Summer and Smoke (1961)

Summer and Smoke (1961)

“If I know Johnny, he’s back here for bad.”

Synopsis:
The daughter (Geraldine Page) of a small-town minister (Malcolm Atterbury nurtures a life-long crush on the son (Laurence Harvey) of the local doctor (John McIntire), and is distressed to see Johnny (Harvey) fooling around with the daughter (Rita Moreno) of a gambling hall owner (Thomas Gomez). Meanwhile, Johnny encourages the daughter (Pamela Tiffin) of a “loose woman” (Lee Patrick) to be sent off to an edifying boarding school, and Alma (Page) must prevent her kleptomaniac mother (Una Merkel) from committing even more crimes.

Genres, Themes, Actors, and Directors:

  • Deep South
  • Geraldine Page Films
  • Historical Drama
  • Laurence Harvey Films
  • Love Triangle
  • Play Adaptation
  • Rita Moreno Films
  • Tennessee Williams Films

Review:
Geraldine Page reprised her award-winning role in Tennessee Williams’ off-Broadway play for this cinematic adaptation by British director Peter Glenville, and received an Academy Award nomination for her efforts.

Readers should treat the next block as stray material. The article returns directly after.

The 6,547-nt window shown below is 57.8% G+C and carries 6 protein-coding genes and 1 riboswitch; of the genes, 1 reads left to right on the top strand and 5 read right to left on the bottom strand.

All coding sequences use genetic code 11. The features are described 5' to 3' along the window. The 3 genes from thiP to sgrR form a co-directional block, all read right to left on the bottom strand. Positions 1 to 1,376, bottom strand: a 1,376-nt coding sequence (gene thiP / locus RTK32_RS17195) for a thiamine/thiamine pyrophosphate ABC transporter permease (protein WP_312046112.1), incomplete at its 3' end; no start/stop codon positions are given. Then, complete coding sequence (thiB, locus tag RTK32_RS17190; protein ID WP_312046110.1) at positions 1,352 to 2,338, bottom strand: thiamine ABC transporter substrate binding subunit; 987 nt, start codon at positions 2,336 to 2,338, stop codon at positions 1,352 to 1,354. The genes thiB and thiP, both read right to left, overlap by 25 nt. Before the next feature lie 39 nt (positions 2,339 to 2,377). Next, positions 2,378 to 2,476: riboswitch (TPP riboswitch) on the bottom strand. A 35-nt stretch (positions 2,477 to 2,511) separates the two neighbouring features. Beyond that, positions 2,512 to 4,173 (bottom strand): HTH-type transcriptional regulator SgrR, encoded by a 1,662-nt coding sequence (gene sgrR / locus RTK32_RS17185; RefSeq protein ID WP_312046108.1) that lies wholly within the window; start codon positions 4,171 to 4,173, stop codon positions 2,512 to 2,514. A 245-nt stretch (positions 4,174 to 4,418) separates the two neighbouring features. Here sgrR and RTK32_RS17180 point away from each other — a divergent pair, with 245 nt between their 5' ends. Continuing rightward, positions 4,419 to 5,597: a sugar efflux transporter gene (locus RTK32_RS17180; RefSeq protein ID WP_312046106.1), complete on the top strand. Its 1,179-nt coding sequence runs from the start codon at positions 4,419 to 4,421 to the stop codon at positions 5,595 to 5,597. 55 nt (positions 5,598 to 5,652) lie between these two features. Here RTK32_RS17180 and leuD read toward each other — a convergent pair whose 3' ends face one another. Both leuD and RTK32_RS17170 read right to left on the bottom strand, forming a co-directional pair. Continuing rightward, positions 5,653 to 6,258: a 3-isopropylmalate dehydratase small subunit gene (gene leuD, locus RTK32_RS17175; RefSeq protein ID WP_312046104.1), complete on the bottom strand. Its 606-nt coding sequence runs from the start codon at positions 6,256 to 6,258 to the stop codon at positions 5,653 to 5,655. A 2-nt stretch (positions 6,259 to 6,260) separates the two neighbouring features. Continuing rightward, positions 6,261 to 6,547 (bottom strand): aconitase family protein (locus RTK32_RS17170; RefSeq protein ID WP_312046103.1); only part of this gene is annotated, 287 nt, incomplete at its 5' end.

Unfortunately, the storyline is a lesser one in Williams’ oeuvre, and we never feel all that engaged or invested in the characters’ lives. As described in TV Guide’s review, “Like so many of the works of Williams, it deals with tension, with repression, with awakening, and, ultimately, with disintegration” — but we see these playing out to much better effect in other Williams productions. Meanwhile, a potentially intriguing subplot involving Page’s kleptomaniac mother (Merkel, who also received an Academy Award nomination) goes nowhere:

… and Rita Moreno is relegated to a stereotypical role as a Latina spitfire desperate to escape her circumstances through romance with Harvey:

You can skip this one.

Redeeming Qualities and Moments:

  • Geraldine Page as Alma
  • Charles Lang’s cinematography


Must See?
No, unless you’re a diehard Tennessee Williams or Geraldine Page fan.

Links:

One thought on “Summer and Smoke (1961)

  1. Agreed, not must-see. An underwhelming Williams adaptation – although a case can be made that Page can make anything worthy of a viewing, just to see her in action. But this is strictly optional.

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